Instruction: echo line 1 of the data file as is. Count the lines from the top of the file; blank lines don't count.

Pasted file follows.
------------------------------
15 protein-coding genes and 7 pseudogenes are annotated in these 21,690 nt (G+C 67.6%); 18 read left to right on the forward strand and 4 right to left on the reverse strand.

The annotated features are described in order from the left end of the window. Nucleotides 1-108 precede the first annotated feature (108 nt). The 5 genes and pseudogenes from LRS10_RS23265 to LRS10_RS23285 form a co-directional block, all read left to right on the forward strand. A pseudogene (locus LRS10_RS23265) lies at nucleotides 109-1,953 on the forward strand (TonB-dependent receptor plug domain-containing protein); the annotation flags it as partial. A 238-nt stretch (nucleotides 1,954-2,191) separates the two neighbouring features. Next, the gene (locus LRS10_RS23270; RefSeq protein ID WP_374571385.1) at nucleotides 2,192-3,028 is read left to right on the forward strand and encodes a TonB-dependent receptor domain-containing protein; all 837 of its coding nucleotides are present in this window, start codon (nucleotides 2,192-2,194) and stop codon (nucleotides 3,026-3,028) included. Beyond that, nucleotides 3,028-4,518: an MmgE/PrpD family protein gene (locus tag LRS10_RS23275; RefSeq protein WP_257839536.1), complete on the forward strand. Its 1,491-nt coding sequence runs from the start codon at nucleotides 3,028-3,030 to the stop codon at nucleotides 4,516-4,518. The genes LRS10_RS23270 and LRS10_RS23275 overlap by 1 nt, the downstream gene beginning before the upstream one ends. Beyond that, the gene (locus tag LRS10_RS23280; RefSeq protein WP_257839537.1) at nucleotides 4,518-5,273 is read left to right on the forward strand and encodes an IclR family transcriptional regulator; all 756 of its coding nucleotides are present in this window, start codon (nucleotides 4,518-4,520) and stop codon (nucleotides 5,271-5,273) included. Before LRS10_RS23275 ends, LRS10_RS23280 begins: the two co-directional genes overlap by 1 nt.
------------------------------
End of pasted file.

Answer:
15 protein-coding genes and 7 pseudogenes are annotated in these 21,690 nt (G+C 67.6%); 18 read left to right on the forward strand and 4 right to left on the reverse strand.